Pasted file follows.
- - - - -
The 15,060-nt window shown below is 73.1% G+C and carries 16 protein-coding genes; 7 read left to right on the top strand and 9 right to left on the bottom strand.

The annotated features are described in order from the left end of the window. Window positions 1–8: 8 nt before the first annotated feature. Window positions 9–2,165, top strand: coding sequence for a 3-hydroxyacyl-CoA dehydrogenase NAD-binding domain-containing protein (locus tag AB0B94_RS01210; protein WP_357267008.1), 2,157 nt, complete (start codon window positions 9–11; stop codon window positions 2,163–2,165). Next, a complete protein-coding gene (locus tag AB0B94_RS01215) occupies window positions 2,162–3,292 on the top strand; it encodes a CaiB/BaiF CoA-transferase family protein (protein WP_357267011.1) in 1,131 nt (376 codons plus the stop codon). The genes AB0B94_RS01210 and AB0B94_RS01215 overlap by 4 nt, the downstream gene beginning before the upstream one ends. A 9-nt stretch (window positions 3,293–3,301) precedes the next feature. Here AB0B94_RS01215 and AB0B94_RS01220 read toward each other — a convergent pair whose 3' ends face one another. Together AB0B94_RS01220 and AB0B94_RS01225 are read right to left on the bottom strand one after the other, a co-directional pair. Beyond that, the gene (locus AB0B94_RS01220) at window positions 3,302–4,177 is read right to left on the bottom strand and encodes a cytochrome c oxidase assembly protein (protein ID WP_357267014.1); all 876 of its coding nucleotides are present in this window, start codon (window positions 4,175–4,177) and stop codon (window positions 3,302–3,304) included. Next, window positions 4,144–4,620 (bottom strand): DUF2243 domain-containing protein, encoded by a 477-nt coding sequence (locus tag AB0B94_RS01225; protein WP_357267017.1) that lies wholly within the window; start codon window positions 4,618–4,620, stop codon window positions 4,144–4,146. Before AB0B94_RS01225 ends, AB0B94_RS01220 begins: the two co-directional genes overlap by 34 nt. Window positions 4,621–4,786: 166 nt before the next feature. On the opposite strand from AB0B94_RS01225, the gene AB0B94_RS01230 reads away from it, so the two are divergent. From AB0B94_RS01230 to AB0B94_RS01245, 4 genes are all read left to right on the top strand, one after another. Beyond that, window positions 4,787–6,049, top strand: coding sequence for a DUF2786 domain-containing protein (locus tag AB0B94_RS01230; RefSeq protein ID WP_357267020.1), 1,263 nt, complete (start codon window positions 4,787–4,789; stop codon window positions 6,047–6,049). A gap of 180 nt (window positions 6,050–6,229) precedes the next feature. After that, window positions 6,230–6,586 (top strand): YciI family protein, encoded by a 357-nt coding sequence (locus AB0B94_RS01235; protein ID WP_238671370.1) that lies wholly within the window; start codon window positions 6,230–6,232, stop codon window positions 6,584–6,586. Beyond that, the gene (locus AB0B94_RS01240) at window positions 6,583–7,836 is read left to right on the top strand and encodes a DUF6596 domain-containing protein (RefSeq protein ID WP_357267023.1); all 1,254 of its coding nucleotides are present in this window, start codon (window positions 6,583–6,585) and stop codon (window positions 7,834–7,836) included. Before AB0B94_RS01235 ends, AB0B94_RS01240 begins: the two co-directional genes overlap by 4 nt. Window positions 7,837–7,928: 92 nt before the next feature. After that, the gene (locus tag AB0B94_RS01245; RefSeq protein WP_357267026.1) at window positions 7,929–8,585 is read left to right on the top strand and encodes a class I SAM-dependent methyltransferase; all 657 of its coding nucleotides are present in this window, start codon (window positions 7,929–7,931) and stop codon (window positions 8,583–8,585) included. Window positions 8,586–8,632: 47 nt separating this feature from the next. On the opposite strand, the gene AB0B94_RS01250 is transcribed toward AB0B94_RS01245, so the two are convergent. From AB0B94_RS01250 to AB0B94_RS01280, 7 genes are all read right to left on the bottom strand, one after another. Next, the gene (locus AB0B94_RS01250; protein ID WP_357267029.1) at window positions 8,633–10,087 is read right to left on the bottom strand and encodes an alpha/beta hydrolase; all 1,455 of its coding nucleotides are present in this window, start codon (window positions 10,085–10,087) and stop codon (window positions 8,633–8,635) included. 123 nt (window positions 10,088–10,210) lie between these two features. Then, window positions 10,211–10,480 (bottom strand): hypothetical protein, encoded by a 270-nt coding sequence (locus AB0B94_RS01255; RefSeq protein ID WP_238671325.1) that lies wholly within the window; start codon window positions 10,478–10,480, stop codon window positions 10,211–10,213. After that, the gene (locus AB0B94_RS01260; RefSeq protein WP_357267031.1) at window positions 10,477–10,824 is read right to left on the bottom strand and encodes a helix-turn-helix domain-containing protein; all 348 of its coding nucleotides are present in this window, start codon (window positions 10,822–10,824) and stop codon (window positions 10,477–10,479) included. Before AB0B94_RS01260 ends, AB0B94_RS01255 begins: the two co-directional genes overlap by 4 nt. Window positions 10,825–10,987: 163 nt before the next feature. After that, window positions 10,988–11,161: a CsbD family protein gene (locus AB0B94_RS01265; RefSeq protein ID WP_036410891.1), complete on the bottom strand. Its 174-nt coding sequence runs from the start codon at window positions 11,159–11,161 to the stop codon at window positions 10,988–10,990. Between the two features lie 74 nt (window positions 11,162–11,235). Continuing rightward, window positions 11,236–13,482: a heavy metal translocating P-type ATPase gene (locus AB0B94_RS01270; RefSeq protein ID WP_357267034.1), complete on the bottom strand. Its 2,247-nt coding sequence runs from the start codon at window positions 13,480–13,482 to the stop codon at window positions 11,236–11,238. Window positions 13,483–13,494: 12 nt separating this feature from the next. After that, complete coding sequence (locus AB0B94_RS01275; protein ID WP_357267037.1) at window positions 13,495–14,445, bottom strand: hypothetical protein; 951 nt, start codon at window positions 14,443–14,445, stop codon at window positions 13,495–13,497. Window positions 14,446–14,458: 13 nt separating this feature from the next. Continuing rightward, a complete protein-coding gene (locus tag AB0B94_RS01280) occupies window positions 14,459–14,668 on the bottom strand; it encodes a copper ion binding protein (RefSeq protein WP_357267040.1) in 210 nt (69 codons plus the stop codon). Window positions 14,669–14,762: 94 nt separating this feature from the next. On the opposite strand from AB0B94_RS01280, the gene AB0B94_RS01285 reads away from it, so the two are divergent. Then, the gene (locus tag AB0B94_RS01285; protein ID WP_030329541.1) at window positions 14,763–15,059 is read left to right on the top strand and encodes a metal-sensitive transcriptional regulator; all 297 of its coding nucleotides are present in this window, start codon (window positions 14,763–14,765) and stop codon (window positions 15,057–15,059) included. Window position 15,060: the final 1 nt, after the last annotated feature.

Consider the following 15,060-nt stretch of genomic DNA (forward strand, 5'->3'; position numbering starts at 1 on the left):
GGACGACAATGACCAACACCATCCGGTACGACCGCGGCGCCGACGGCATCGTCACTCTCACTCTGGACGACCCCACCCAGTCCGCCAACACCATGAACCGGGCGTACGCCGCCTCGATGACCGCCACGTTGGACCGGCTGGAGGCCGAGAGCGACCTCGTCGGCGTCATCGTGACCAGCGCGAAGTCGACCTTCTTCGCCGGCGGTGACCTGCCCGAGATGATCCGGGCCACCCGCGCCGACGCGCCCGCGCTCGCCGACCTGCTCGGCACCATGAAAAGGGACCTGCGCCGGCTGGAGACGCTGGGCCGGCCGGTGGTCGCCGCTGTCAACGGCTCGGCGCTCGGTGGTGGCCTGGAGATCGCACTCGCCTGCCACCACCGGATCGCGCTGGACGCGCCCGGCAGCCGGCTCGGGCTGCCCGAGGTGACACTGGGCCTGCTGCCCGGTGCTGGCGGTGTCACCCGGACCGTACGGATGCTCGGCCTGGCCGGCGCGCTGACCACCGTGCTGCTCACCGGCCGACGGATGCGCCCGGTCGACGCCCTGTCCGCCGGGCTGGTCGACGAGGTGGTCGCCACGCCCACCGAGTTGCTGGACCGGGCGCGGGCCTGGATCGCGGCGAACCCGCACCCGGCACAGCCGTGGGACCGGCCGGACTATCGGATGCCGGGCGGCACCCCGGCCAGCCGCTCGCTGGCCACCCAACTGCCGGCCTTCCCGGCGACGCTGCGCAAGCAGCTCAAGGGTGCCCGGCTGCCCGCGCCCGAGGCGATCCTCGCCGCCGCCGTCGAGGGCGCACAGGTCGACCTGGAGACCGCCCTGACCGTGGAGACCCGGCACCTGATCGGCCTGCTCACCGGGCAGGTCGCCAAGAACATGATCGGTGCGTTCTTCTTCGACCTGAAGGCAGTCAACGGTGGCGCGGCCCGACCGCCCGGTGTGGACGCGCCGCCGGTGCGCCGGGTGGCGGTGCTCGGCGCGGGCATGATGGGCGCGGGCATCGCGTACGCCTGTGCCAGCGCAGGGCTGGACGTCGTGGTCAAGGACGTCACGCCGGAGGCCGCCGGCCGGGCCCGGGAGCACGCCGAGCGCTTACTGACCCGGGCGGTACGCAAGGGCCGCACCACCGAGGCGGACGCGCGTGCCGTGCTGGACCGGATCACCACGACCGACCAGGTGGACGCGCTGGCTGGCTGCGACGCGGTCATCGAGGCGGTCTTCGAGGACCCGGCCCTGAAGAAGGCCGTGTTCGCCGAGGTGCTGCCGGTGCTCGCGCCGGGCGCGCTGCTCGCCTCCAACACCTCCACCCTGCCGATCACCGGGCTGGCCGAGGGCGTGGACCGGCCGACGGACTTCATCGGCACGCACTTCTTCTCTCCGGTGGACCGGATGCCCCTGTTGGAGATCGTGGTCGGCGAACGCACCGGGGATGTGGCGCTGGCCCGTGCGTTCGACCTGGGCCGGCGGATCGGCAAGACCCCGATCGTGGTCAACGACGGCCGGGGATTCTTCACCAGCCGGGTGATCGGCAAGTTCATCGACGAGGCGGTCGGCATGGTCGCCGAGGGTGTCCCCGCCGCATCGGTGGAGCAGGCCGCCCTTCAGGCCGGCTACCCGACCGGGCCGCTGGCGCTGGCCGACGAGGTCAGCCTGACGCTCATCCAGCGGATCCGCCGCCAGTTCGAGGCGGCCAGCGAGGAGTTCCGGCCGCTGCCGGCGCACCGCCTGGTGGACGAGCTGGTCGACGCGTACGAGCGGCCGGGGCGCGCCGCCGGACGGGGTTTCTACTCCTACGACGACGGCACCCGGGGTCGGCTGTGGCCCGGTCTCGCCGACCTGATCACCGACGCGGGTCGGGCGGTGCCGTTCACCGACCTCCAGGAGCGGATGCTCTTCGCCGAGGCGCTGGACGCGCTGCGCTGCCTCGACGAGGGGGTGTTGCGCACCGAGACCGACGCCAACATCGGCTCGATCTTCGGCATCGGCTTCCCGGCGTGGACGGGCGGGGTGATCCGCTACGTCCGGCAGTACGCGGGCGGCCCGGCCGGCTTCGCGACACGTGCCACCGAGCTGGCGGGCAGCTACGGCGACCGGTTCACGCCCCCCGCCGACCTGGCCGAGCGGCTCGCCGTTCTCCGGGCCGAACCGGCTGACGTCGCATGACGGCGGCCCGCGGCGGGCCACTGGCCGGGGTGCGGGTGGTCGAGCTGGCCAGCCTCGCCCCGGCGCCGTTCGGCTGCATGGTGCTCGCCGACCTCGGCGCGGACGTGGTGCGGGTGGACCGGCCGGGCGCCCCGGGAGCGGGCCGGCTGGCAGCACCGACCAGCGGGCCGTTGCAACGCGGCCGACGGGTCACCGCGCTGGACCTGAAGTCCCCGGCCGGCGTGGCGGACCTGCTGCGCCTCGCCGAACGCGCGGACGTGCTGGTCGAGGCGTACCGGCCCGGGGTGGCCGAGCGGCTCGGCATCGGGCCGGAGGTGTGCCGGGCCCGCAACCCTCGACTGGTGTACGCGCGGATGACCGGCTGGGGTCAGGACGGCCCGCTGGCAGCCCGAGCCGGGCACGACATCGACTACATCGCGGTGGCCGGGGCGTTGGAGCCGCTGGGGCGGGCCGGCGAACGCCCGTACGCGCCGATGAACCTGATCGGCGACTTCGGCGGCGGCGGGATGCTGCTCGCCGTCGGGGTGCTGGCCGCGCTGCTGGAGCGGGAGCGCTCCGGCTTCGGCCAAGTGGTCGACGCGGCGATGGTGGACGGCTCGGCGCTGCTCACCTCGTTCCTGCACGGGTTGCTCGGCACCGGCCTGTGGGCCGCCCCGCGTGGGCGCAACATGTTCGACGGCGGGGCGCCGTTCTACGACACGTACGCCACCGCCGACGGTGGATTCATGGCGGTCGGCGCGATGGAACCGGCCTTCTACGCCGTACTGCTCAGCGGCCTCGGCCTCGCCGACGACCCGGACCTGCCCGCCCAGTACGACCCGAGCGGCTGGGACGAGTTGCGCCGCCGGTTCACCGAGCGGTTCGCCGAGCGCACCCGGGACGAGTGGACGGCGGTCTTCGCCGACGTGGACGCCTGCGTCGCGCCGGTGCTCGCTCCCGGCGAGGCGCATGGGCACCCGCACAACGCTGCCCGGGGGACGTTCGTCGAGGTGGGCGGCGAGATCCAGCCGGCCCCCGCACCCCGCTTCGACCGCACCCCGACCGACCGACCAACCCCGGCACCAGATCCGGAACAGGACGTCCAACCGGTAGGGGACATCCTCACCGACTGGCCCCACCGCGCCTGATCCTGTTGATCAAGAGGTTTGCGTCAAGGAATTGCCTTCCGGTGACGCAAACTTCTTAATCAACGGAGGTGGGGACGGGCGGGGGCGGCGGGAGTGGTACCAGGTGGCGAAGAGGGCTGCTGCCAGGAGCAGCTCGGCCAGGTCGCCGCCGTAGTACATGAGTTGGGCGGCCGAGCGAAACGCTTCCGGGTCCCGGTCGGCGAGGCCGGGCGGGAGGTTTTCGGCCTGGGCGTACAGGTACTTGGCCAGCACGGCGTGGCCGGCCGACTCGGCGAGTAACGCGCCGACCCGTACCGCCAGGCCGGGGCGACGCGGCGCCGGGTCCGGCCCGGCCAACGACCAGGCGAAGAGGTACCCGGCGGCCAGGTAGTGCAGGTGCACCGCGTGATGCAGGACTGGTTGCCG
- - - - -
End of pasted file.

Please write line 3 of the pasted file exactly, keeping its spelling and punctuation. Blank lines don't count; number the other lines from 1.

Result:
Consider the following 15,060-nt stretch of genomic DNA (forward strand, 5'->3'; position numbering starts at 1 on the left):